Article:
An English Teacher's Toolbox

An English teacher at a Secondary School in the UK. * Sharing and questioning the day job. * I teach KS3/4/5.
* Looking for inspiration and motivation, to share with others. * Looking to constantly improve and grow. * On Twitter at @MissBex_M *
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Posts tagged "speaking and listening"


Recently, I was reading an article in May’s edition of 'Report' Magazine. The article, 'Conservation up for debate' inspired me, and ignited a need to explore and question the need to teach Speaking and Listening skills, explicitly, within the curriculum.

The article was penned by TV presenter Michaela Strachan, and although her passion for conservation is admirable, it was her comments on the application of ‘debate in the classroom’ that really caught my eye.

Strachan referenced the well-known Chinese proverb: “Tell me and I’ll forget, show me and I may remember, involve me and I’ll understand” to support her ideas about conservation and debate being taught in the classroom.

However, to me it emphasised the need to model and practice the art of debating from an early age - in the same way we model and practice essay writing. This stronger focus on debating is relevant to the current KS3 and KS4 curriculum and examinations I’m delivering. In the article, Strachan states that 'every opinion needs debating', and that although relying on emotion and passion can mean for enjoyable experiences - it isn’t enough. Instead, it is far better to 'involve the kids by getting them to debate issues' and to 'get them researching the facts themselves and have a class debate'. Strachan’s insistence got me thinking…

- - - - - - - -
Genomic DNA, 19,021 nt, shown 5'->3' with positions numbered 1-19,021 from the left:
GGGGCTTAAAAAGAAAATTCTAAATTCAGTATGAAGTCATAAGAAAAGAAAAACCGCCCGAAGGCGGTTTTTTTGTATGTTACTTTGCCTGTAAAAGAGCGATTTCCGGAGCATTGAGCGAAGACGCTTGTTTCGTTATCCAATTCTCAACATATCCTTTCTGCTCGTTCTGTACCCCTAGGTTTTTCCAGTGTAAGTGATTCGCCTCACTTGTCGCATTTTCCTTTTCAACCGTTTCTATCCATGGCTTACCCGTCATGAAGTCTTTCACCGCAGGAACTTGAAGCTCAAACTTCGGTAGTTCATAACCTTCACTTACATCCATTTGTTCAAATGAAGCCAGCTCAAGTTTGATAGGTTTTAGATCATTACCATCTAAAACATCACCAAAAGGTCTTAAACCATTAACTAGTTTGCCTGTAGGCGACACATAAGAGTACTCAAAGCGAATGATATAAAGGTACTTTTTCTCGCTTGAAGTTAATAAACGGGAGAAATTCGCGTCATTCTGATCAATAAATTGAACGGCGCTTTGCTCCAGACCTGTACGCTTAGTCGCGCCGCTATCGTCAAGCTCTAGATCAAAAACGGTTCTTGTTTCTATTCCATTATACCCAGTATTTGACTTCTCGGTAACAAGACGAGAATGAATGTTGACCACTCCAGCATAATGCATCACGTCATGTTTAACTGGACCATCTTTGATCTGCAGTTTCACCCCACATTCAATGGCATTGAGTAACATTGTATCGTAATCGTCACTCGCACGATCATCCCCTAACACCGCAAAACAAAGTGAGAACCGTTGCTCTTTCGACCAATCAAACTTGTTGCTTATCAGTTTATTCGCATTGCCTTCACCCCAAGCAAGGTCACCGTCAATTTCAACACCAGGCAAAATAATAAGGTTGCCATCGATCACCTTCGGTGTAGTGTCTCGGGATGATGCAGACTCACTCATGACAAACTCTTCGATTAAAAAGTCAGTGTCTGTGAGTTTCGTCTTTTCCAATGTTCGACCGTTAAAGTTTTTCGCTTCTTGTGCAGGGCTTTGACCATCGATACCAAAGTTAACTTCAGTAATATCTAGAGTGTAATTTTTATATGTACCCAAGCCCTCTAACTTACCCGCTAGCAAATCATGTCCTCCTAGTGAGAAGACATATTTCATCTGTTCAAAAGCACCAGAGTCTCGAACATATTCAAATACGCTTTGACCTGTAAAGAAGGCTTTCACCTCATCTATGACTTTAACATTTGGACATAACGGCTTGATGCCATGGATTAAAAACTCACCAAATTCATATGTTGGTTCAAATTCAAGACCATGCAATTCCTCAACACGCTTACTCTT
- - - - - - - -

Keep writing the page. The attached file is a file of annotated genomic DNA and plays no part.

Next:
With Speaking and Listening’s value currently hanging by a thread for KS4, from the Government’s point of view, I began thinking about how to explore debating at KS3. I completely agree with Strachan’s view that ‘when telling an audience about an emotionally charged subject, it is only fair to give both sides a voice’. We deliver this repeatedly when teaching pupils the skill of writing ‘to argue’ - but I think when doing speaking and listening I am guilty of focusing on purposes to inform and persuade, neglecting the need to teach pupils to verbally articulate balanced responses.


So, on reflection I asked myself: What can I do to change this?

One of the key preparations is to create a safe environment in which pupils can take risks, with confidence, and this can often be done in collaboration with the students - encouraging them to decide on the rules to create the right climate for learning.

Another change can be focusing on the importance of creating relevant, skills focused success criteria that are used consistently across the department (and school). In his excellent book “(2012) The Perfect Ofsted English Lesson”, David Didau details the importance of clear success criteria. I’m already a big fan of the s.c. and I include it in all independent tasks, but Didau succinctly explains that 'without them [success criteria] students will struggle to do what you want' and that the success criteria 'tells them how'. Didau builds on this saying that 'ideally, what we want are success criteria which move students from surface to deep understanding'.